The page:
Ultra wide band (UWB) development and applications

- the development and applications for ultra wide band technology

Just as many wireless technologies seem to be moving into high volume production and becoming established a new technology has hit the scene and is threatening to turn the industry upside down. Known as Ultra Wide Band (UWB) this new technology has much to offer both in the performance and data rates as well as the wide number of application in which it can be used. Currently ultra wideband (UWB) technology has been proposed for or is being used in applications from radar and sensing applications right through to high band width communications. Furthermore ultra wide band, UWB can be used in both commercial and military applications.

Unlike most other wireless technologies in use today, ultra wideband (UWB) employs a totally different method of transmission. Rather than using a specified frequency with a carrier, the technique that is used by traditional transmissions, UWB uses what may be termed "time domain" electromagnetics. In other words UWB uses pulses that spread out over a wide bandwidth, rather than transmissions that are confined within a given channel.

It is the fact that UWB uses a different approach to wireless or radio transmissions is part of the reason UWB development may appear to be slow. With wireless transmissions using traditional techniques filling the airwaves, care has to be taken when establishing UWB, that interference does not result, and that whatever legislation is introduced, does not have to be changed later.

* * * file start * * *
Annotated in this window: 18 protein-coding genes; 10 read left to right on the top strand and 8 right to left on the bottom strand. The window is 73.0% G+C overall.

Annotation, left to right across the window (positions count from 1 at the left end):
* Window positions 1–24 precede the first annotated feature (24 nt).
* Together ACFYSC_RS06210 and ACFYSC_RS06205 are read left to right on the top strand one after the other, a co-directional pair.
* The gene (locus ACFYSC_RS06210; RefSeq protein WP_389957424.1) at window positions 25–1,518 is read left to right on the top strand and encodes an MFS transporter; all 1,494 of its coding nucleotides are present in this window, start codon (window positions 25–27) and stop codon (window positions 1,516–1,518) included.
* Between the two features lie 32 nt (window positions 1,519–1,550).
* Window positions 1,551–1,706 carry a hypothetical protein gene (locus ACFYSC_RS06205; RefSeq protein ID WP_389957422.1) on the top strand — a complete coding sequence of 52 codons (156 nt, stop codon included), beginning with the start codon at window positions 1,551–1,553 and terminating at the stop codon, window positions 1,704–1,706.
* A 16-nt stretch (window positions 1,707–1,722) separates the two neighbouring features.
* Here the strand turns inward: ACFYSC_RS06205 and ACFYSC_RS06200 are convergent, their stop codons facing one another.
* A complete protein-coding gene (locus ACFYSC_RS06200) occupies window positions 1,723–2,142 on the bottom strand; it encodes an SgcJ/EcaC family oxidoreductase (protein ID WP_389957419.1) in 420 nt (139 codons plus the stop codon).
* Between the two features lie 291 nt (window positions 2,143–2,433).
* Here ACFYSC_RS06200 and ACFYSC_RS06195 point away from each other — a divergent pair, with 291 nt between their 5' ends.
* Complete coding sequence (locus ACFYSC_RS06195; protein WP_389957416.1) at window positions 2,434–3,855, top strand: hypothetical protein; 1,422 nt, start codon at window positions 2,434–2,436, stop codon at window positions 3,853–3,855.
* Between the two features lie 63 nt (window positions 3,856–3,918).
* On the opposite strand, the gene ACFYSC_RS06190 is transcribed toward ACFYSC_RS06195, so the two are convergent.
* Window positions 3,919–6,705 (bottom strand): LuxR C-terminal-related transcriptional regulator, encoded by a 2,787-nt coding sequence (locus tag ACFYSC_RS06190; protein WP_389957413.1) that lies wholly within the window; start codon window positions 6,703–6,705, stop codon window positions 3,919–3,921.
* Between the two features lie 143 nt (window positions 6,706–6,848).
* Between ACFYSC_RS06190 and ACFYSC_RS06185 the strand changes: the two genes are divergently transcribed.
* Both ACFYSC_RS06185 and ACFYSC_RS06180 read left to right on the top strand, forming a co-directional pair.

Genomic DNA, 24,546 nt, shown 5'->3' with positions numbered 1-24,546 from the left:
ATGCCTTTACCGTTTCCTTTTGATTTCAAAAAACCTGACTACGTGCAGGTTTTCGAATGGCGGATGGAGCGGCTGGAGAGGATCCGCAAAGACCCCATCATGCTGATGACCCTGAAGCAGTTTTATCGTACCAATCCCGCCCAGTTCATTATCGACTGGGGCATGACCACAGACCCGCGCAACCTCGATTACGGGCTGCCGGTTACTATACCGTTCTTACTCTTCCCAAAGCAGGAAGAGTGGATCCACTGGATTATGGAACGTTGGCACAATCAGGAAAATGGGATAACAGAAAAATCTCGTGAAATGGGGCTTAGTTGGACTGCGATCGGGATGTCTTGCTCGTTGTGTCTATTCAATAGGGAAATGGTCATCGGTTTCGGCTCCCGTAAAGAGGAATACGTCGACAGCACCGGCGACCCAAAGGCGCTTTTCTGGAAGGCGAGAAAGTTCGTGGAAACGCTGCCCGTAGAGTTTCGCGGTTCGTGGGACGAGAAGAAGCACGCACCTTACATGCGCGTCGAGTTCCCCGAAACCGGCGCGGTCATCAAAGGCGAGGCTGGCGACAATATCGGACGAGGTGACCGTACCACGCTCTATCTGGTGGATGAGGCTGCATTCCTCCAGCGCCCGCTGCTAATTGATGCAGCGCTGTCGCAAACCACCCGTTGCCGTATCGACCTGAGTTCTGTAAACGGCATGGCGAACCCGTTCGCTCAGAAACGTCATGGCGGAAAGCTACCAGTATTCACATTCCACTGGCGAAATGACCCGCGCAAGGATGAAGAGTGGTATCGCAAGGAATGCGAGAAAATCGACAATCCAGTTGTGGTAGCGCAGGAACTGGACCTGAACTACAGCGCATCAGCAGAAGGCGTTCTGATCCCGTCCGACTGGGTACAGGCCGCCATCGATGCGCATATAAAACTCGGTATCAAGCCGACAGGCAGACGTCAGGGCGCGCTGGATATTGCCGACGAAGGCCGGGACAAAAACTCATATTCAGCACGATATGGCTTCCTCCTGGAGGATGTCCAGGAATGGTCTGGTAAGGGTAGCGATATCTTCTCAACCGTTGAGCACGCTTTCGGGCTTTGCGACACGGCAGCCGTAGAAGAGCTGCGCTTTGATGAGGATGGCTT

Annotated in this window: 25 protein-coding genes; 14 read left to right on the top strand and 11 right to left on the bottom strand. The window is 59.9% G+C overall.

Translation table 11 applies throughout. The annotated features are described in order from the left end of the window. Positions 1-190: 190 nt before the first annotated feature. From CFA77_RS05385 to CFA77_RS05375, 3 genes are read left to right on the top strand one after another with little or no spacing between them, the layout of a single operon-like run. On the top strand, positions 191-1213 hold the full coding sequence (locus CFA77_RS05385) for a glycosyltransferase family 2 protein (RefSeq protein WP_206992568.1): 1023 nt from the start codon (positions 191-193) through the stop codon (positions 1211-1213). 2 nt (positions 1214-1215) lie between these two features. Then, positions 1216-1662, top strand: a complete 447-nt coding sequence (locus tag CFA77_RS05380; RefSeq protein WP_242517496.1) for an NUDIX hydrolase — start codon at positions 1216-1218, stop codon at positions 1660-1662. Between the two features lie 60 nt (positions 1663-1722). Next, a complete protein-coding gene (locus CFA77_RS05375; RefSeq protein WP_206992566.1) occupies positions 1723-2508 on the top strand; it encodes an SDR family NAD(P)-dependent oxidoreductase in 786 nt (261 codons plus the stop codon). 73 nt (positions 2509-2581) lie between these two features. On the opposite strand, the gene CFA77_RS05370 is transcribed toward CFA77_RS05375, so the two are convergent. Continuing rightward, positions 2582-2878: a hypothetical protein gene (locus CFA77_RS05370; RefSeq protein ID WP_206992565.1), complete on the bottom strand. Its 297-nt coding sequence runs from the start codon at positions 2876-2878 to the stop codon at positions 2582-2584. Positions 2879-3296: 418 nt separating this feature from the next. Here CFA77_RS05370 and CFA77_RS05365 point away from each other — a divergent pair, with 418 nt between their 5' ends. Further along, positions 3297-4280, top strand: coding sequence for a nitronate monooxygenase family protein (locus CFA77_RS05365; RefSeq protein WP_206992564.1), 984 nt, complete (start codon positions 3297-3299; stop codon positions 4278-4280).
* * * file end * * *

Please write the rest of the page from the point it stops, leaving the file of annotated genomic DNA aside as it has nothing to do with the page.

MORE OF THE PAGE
The development of UWB technology stems from work that was undertaken by the US military into defining the behaviour of microwave networks to impulse or transients. The work which was started in 1962. Traditionally networks had been characterised according to their response in the frequency domain where parameters such as amplitude and phase with respect to frequency are important. However the new approach which was to spawn the first ideas about ultra wide band or UWB technology looked at the impulse response.

At the time measurements were difficult to make as test equipment with a sufficiently high bandwidth was not available. The fact that the research was investigating an area where the supporting technologies such as test equipment were not sufficiently developed placed restraints on the research, but nevertheless investigations into the technology continued.

Having looked at the response of microwave networks to impulses, the next major step forward occurred when the techniques were applied to radiating systems. Once this work commenced in 1968 it soon became obvious that UWB technology could be used for radar and communications applications.

The rate at which work was undertaken was increased in the 1970s and 80s as the supporting technologies became available. During this period it was termed carrier free or impulse technology. The term ultra wide band or UWB was only coined in the later 1980s by the US Department of Defense. However by this time many patentees had been awarded and a considerable degree of development had been invested in the technology.